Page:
I started seeing a psychologist in the fall of 2009 when my marriage was breaking up. I was experiencing anxiety and panic attacks. One day the heart palpitations were so intense, I went to the emergency room because I thought I was having a heart attack.
I wasn’t, of course, but I was losing weight, and a couple of months into my therapy, the psychologist asked about my eating habits. I described my meals—a handful of cranberries for breakfast and typically nothing else until about 9 pm, when I’d have a dinner of beans and raw vegetables—and told her I’ve always been focused on eating only very healthy food. She said, “I think you have an eating disorder,” and categorized it as orthorexia, a term I’d never heard before.
I think my therapist was struck not only by what I was eating but also by the amount of time I devote to thinking and reading about food. As a researcher—my area is perception—I have access to academic libraries, and I spend about four hours a day reading the latest studies on disease-preventing foods and the benefits of, say, extreme calorie-restricted diets. I shape my food intake to this research. Right now I’m eating about 1,200 calories a day, keeping protein very low and leaving vegetables and even garlic uncooked, because sometimes you get more vitamins if you eat them raw. I also adjust the kinds of spices and chile peppers I use according to the newest studies saying which have the most antioxidants.
My eating habits weren’t the biggest problem in my marriage, but they did cause friction. I’d spend most of the day reading studies about food, tracking down healthy ingredients at specialty shops, making my own spice mix from whole spices and finally putting it all together. My husband is a very good cook, but I’d watch him and say, “You can’t use that much oil” or “Don’t use coconut milk.” I’ll admit that I still preach at people sometimes. Recently I was at a luncheon with about 20 colleagues where the food was served family style. I wouldn’t pass the meat platters to anyone, and if someone placed a meat dish next to me, I’d say, “Could you remove that thing?”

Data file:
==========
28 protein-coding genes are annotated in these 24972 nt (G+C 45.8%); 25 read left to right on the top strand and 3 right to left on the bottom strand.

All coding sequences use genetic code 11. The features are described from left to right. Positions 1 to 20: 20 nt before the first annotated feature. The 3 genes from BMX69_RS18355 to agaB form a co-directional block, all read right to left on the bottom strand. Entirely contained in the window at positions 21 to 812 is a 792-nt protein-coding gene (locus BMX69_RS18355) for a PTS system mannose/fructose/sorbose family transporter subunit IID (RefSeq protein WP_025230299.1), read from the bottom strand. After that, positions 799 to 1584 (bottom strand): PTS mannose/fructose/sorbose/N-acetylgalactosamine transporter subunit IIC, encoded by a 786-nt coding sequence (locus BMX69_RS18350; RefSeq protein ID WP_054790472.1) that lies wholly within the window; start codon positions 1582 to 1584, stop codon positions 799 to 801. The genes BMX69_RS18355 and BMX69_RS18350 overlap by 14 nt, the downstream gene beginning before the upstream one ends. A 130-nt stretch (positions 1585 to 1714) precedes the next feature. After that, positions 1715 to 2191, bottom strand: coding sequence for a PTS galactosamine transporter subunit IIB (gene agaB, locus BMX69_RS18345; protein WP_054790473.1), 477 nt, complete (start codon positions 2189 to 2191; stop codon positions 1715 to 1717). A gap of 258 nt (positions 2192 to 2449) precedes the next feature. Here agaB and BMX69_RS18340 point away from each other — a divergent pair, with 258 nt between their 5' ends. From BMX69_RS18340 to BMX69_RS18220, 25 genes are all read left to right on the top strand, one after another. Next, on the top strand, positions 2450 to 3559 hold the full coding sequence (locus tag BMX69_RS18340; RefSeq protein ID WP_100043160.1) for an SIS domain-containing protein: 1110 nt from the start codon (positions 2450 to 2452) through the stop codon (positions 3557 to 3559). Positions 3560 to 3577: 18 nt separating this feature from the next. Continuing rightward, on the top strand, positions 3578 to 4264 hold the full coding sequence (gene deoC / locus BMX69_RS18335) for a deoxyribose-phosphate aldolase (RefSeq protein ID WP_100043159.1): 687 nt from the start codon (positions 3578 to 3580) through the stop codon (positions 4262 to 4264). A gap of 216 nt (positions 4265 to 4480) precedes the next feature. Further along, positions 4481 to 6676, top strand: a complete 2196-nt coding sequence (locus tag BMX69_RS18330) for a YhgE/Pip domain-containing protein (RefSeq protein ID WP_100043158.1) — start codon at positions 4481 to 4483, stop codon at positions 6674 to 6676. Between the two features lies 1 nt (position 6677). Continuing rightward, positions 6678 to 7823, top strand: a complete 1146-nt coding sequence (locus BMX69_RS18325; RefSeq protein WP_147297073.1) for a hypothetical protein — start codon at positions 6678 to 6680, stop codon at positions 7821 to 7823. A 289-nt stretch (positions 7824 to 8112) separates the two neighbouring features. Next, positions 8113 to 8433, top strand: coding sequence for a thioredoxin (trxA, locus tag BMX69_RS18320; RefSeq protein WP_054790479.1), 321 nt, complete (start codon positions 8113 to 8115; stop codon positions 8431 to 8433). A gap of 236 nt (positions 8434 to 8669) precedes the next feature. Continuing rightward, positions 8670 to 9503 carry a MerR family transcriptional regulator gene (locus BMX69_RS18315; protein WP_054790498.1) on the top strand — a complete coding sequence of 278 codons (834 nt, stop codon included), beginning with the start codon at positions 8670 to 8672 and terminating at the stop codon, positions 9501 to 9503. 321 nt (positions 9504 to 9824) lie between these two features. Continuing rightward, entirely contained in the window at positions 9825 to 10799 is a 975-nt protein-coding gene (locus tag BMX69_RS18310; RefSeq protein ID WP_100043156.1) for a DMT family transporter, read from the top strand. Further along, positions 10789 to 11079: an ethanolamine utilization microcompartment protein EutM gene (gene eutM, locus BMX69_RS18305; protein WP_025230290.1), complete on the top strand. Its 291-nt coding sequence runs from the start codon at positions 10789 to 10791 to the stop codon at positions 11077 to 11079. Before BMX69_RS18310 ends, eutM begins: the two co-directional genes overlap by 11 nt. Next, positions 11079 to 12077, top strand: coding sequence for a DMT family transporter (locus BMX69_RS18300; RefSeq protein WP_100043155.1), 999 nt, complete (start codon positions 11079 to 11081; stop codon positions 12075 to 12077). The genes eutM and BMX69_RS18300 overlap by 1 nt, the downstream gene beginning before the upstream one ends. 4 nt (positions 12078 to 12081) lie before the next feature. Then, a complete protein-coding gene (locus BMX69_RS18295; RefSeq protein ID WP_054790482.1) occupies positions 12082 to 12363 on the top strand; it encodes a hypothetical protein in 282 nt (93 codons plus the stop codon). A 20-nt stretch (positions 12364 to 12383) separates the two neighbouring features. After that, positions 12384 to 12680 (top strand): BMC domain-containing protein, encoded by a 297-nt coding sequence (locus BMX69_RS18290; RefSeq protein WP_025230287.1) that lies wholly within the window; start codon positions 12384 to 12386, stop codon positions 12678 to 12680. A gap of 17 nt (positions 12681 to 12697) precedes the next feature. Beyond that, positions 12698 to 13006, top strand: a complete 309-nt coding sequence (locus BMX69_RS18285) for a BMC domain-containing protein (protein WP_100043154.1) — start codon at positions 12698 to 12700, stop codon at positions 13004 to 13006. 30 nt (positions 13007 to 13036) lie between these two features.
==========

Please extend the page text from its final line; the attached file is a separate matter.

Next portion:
I don’t live a very social life, and that has a lot to do with food. I don’t have people over to my house because they wouldn’t appreciate the food that I cook, and there’s no way I’m cooking food with ingredients I wouldn’t eat. And it would be nice to date more, but I turn down a lot of invitations. One guy invited me to a lunch at a neighboring university, but I knew the food would be premade. That would be an uncomfortable situation for me, so I said no.
I’ve come to recognize that my eating habits are a compulsive way of dealing with anxiety. There are a lot of things I can’t control, but what I eat is something I can control. Plus, when you are on a restricted-calorie diet, you’re slightly hungry all the time, and my brain associates that with pleasure. Feeling hungry feels better than experiencing anxiety, anger or depression.
I enjoy eating healthy food, but I’d like to be able to make more exceptions to my diet. It would be nice to eat fish now and then, especially something healthy like salmon, and cheese on occasion. I’d like to be able to go to someone’s home for dinner and eat a plate of pasta, even if it’s not whole wheat. But mostly I want to find a more direct way to deal with the issues that are causing my anxiety; then everything else will take care of itself.
The Finicky Eater
Heather Hill, 40: Raleigh, North Carolina; website developer
I’ve been a picky eater from the time I was weaned. At 40, I still eat the way a six-year-old does, excluding everything that doesn’t fit the narrow spectrum of what I like. For me, that’s french fries, bagels, macaroni and cheese, pasta with butter or marinara sauce, vegetarian pizza, corn, broccoli, apples and bananas. That’s it.